Women are more likely than men to suffer Anterior Cruciate Ligament injuries. The reasons are believed to be anatomical, biomechanical and hormonal.
The anterior cruciate ligament (ACL) is one of four main ligaments of the knee. Although it is the smallest of the four, it plays perhaps the most important role. Not only does it keep the tibia (shin bone) from pushing forward on the knee, it stabilizes the knee in rotation.
In sports that are mostly straight-ahead — jogging, swimming, biking — the ACL has virtually no function. But in the sports that involve cutting, planting and changing direction, the ACL plays a vital role.
Caroline Doty, a University of Connecticut basketball player, has torn the Anterior Cruciate ligament in her knee three times.
As reported in the New York Times, Doty was expected to run the team. Instead, Doty has rehabilitated the knee she injured last summer and has faced daily reminders why the acronym A.C.L. has become a four-letter word in women’s college basketball.
Shea Ralph, a UConn assistant and former star, has five times torn the ligament that stabilizes the knee and controls its pivoting. Michala Johnson, a freshman forward, tore an A.C.L. twice in high school, the peak years of vulnerability, experts said.
“A.C.L. injury rates sadly are staying the same across the country,” Dr. Thomas Trojian, a UConn team physician, wrote in an e-mail.
A number of possible risk factors have been identified in women: wider hips; ligament laxity at certain stages of the menstrual cycle; the smaller size of the notch through which the ligament connects to the femur in the upper leg; a tendency to land straight-legged and knock-kneed; core instability; a greater imbalance than men in the comparative strength of the hamstring to the quadriceps, or thigh muscle.
An improved surgical technique, called double bundling, uses two tendon grafts instead of one to resemble the normal A.C.L. There is a better (though not definitive) understanding today of what causes the ligament to tear, increased attention being paid to preventive techniques and a more consistent return by athletes to previous levels of activity.
Some studies indicate that cadaver tendons used to reconstruct the knees of young, active athletes are up to four times more likely to fail than tendons grafted from their own bodies, said Trojian. The reason, in part, is that athletes often feel better more quickly after a cadaver graft and are more likely to return to full activity before their bodies and the graft have reached full strength, Trojian said.
Yet players who tear the ligament seem to be significantly more vulnerable to tearing it again in the same knee or the other one. And researchers have found troubling rates of osteoarthritis 10 to 15 years after an A.C.L. is torn.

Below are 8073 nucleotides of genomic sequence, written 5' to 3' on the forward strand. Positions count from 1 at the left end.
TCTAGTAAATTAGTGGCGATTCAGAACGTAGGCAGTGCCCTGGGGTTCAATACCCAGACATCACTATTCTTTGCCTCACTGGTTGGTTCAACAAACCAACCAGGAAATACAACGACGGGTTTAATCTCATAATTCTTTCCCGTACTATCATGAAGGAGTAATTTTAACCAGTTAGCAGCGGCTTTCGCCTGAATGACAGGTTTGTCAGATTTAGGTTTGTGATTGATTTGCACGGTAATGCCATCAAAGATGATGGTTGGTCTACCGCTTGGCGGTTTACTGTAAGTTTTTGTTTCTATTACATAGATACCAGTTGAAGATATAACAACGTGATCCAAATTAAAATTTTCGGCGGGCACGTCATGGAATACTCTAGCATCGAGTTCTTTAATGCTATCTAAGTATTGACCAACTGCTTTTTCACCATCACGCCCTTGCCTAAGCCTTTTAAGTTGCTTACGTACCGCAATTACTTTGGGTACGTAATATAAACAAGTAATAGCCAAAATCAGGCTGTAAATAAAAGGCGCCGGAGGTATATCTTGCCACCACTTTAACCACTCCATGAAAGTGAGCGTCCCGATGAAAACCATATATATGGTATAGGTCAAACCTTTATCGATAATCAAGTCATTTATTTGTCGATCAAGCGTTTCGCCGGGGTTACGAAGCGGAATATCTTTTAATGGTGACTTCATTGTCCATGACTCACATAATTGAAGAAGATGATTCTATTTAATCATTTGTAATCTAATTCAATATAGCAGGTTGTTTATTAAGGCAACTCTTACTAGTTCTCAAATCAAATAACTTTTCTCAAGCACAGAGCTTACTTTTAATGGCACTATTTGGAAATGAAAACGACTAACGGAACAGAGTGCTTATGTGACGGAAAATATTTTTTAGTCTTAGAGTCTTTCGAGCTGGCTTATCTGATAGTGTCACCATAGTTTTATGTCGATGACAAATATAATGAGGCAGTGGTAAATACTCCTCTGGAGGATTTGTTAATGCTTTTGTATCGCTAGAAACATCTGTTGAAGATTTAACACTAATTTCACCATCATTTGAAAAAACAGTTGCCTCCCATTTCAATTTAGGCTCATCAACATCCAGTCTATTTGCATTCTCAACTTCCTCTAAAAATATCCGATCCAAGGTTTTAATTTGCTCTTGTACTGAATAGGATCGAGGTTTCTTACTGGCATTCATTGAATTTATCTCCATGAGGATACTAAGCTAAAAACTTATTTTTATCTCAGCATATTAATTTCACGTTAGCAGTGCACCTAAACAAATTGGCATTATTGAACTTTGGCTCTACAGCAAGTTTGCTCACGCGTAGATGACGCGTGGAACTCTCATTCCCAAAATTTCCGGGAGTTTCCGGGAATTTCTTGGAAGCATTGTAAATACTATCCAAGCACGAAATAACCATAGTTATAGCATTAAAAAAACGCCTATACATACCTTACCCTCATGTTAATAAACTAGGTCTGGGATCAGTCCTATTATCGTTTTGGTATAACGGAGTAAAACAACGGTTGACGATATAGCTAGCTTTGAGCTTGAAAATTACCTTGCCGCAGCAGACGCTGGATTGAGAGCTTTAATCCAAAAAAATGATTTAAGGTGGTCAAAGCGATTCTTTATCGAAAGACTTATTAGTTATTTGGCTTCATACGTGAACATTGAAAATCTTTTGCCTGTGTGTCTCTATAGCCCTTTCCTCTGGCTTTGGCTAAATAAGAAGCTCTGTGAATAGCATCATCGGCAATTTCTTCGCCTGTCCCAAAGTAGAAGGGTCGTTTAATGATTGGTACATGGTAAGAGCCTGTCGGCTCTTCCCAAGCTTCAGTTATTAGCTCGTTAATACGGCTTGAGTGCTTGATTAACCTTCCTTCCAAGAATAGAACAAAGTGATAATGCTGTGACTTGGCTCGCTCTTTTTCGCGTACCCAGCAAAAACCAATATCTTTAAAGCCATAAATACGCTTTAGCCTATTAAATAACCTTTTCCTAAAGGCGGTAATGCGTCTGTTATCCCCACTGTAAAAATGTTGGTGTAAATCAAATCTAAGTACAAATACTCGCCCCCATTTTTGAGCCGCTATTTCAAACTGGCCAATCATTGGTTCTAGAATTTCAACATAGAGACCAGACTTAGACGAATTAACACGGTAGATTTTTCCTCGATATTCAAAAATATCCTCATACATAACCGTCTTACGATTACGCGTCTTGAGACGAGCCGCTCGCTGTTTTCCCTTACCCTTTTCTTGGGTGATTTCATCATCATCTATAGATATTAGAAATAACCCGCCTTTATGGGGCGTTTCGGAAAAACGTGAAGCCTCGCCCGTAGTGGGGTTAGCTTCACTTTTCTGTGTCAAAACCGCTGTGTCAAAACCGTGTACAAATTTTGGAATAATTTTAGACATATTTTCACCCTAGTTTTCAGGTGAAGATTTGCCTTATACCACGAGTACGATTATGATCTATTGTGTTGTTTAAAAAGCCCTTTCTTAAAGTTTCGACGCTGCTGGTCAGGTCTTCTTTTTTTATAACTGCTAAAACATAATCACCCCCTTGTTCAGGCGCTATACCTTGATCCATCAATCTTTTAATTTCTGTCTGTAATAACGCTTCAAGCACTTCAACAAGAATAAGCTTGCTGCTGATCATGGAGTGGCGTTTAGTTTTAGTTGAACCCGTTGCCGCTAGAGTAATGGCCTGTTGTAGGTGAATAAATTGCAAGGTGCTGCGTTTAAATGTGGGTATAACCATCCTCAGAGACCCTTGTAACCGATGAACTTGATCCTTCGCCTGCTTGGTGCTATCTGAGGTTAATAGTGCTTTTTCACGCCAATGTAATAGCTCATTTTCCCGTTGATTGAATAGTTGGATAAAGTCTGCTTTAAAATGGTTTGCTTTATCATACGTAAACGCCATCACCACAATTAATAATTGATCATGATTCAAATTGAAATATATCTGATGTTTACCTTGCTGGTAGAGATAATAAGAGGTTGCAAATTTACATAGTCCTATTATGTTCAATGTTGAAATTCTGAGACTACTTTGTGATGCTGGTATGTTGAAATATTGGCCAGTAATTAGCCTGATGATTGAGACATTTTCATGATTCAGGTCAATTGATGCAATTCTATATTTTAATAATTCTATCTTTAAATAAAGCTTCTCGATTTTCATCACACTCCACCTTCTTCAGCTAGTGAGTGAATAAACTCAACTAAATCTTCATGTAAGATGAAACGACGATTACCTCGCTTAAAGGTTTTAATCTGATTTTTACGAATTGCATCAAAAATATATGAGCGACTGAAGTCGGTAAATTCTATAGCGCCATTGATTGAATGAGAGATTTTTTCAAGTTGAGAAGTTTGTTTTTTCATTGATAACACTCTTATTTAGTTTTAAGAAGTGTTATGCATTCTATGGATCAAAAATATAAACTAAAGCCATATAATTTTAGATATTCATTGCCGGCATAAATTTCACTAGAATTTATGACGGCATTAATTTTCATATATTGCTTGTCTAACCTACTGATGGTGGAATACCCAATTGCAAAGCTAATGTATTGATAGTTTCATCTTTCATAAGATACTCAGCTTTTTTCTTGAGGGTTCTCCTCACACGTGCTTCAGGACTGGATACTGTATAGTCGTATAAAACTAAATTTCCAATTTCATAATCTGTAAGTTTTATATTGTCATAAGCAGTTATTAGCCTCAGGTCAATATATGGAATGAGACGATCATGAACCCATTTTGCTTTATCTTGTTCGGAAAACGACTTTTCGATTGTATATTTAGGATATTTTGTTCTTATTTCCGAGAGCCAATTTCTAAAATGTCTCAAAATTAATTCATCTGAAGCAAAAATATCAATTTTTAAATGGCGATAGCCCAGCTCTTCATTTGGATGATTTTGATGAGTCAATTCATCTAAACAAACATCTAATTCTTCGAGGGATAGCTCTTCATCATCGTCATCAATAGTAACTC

As a Miami Personal Injury Lawyer I have represented a number of individuals who suffered Anterior Cruciate Ligament (ACL) Injuries in car accidents, fall down accidents., work accidents, motorcycle accidents and bicycle accidents.
Rupture of the ACL is among the most serious of the common knee injuries and results from a variety of mechanisms.
Most patients with ACL damage complain of immediate and profound pain, exacerbated with motion, and inability to ambulate.
Most patients report a snapping or popping sensation or sound at the time of injury.
An acute knee injury heralded by a pop or snap, followed by a rapidly evolving effusion, almost always affirms a rupture of the ACL.
Disruption of the ACL may occur alone or with other knee injuries, especially a lateral meniscal injury or tear of the MCL.
ACL tears are associated with anterior blows that hyperextend the knee, excessive noncontact hyperextension of the knee, and extreme deceleration forces to the knee.
Knee pain is a complaint in as many as 20% of the general adult population, accounting for almost 3 million outpatient and emergency department visits per year. Trauma to the knee is the second most common occupational accident. The MCL is the most frequently injured ligament in the knee. ACL damage causes the highest incidence of pathologic joint instability.
In seeking monetary compensation for clients, the most common defense raised by insurance companies is that the injury was not caused by the accident in question, and the injury was degenerative rather than traumatic.
Thus, it is important to gather all prior medical records to confirm the lack of any prior knee complaints, and to make sure that the mechanism of injury is compatible with an ACL tear.